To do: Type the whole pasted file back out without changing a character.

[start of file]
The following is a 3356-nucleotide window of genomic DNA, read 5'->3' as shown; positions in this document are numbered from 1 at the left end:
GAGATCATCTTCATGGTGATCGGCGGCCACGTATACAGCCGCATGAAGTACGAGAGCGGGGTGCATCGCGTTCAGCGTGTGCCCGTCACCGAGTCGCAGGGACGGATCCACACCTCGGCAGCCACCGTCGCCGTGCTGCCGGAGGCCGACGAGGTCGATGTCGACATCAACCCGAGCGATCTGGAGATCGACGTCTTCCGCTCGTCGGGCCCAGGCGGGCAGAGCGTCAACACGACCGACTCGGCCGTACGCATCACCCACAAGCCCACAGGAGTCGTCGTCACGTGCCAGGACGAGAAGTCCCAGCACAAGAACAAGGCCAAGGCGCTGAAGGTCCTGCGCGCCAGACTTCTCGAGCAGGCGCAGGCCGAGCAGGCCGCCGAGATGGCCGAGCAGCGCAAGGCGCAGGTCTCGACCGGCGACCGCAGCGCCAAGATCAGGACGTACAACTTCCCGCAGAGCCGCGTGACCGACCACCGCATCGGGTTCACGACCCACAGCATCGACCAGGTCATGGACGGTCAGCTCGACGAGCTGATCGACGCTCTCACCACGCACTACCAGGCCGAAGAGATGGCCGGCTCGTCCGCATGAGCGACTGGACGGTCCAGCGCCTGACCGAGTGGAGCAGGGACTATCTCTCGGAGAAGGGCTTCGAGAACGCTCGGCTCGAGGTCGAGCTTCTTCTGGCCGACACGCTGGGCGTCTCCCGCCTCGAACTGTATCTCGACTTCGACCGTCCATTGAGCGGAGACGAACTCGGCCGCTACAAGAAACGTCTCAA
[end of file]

The following is a 3356-nucleotide window of genomic DNA, read 5'->3' as shown; positions in this document are numbered from 1 at the left end:
GAGATCATCTTCATGGTGATCGGCGGCCACGTATACAGCCGCATGAAGTACGAGAGCGGGGTGCATCGCGTTCAGCGTGTGCCCGTCACCGAGTCGCAGGGACGGATCCACACCTCGGCAGCCACCGTCGCCGTGCTGCCGGAGGCCGACGAGGTCGATGTCGACATCAACCCGAGCGATCTGGAGATCGACGTCTTCCGCTCGTCGGGCCCAGGCGGGCAGAGCGTCAACACGACCGACTCGGCCGTACGCATCACCCACAAGCCCACAGGAGTCGTCGTCACGTGCCAGGACGAGAAGTCCCAGCACAAGAACAAGGCCAAGGCGCTGAAGGTCCTGCGCGCCAGACTTCTCGAGCAGGCGCAGGCCGAGCAGGCCGCCGAGATGGCCGAGCAGCGCAAGGCGCAGGTCTCGACCGGCGACCGCAGCGCCAAGATCAGGACGTACAACTTCCCGCAGAGCCGCGTGACCGACCACCGCATCGGGTTCACGACCCACAGCATCGACCAGGTCATGGACGGTCAGCTCGACGAGCTGATCGACGCTCTCACCACGCACTACCAGGCCGAAGAGATGGCCGGCTCGTCCGCATGAGCGACTGGACGGTCCAGCGCCTGACCGAGTGGAGCAGGGACTATCTCTCGGAGAAGGGCTTCGAGAACGCTCGGCTCGAGGTCGAGCTTCTTCTGGCCGACACGCTGGGCGTCTCCCGCCTCGAACTGTATCTCGACTTCGACCGTCCATTGAGCGGAGACGAACTCGGCCGCTACAAGAAACGTCTCAA